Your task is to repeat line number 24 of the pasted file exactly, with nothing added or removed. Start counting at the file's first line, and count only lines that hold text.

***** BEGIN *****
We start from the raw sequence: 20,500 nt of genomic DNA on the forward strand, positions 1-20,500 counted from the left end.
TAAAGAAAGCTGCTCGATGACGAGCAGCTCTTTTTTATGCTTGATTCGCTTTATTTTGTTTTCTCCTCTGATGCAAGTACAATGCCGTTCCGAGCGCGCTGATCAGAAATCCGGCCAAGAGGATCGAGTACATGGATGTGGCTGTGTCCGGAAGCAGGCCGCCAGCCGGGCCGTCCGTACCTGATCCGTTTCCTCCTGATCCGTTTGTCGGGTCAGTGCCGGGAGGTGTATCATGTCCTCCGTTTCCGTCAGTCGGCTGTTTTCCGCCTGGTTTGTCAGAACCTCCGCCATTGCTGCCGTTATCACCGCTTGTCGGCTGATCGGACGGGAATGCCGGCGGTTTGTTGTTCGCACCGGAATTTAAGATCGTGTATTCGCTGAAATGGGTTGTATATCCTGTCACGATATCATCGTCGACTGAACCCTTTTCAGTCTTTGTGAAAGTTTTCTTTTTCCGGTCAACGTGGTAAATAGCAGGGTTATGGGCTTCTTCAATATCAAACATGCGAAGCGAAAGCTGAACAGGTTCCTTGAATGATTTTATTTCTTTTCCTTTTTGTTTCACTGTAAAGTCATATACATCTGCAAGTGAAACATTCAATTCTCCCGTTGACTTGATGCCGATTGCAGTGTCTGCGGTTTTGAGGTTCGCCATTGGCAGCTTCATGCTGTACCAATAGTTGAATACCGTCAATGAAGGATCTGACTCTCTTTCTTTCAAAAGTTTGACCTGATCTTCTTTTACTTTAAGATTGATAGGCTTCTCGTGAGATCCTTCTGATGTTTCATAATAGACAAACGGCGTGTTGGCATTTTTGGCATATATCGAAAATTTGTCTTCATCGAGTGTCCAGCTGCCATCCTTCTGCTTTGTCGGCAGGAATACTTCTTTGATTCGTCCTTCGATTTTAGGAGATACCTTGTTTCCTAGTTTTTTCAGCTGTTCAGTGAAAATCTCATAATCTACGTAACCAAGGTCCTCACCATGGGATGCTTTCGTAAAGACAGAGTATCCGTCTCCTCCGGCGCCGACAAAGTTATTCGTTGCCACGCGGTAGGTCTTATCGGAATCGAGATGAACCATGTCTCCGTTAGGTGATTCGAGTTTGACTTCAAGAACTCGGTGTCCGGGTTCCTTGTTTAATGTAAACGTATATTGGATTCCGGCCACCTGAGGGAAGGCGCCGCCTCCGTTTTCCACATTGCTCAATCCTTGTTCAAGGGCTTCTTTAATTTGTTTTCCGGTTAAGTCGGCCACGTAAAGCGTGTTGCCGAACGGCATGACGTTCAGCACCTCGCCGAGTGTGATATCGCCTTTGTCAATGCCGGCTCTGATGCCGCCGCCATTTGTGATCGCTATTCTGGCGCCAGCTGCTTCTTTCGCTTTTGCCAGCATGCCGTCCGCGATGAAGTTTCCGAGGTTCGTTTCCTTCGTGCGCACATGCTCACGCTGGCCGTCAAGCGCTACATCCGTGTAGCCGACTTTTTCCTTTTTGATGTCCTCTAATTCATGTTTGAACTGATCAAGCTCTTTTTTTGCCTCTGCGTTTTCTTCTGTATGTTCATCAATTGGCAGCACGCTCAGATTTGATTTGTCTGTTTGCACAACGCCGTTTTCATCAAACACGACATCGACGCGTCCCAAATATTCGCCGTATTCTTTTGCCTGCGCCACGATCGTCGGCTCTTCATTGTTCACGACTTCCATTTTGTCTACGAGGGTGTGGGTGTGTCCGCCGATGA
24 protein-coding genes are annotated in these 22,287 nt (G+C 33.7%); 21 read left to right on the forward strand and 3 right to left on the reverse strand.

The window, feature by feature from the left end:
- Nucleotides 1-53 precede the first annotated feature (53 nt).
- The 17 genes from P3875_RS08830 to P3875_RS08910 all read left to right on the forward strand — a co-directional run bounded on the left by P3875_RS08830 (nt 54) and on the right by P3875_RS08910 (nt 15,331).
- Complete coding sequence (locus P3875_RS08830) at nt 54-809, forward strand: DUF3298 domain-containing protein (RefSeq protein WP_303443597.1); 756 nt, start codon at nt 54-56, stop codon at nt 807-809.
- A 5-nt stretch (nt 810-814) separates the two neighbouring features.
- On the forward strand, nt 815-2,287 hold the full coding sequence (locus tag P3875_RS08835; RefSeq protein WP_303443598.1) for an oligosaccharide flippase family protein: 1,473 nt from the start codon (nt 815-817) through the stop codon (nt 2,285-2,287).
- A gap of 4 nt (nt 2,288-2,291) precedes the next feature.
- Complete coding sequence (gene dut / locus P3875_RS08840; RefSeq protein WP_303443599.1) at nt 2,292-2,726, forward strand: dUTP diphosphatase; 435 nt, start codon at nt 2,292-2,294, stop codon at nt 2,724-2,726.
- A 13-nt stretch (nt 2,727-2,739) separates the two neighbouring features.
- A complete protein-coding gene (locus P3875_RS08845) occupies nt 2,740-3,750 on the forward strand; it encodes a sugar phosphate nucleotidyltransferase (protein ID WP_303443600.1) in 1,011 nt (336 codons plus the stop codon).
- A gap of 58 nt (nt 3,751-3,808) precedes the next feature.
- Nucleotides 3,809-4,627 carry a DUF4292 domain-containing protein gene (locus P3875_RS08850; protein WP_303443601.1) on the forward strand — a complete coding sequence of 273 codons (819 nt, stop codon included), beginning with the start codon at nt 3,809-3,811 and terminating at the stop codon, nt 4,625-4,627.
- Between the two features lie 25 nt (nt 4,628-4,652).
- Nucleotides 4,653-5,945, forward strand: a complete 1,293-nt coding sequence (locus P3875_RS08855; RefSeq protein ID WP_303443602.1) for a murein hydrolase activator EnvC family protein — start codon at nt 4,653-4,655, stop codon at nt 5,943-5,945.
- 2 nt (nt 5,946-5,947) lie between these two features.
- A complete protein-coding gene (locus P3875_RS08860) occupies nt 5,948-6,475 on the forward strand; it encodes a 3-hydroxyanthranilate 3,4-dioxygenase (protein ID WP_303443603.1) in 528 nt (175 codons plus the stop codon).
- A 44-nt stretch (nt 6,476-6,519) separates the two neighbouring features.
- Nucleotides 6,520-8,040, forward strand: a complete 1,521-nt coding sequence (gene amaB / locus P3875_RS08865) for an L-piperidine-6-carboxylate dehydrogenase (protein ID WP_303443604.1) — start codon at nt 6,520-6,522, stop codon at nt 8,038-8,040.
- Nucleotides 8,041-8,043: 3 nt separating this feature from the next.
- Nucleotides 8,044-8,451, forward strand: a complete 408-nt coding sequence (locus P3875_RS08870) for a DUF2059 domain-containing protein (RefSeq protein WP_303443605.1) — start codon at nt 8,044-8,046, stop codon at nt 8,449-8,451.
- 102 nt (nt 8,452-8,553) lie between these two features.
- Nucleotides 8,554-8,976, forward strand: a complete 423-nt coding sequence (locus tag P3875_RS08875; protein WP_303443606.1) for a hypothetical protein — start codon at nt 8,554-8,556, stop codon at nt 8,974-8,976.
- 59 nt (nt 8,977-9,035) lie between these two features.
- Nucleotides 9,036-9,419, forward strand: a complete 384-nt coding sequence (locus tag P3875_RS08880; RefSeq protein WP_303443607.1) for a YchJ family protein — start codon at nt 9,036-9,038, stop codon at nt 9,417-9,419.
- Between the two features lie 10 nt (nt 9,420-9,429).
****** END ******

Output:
- 102 nt (nt 8,452-8,553) lie between these two features.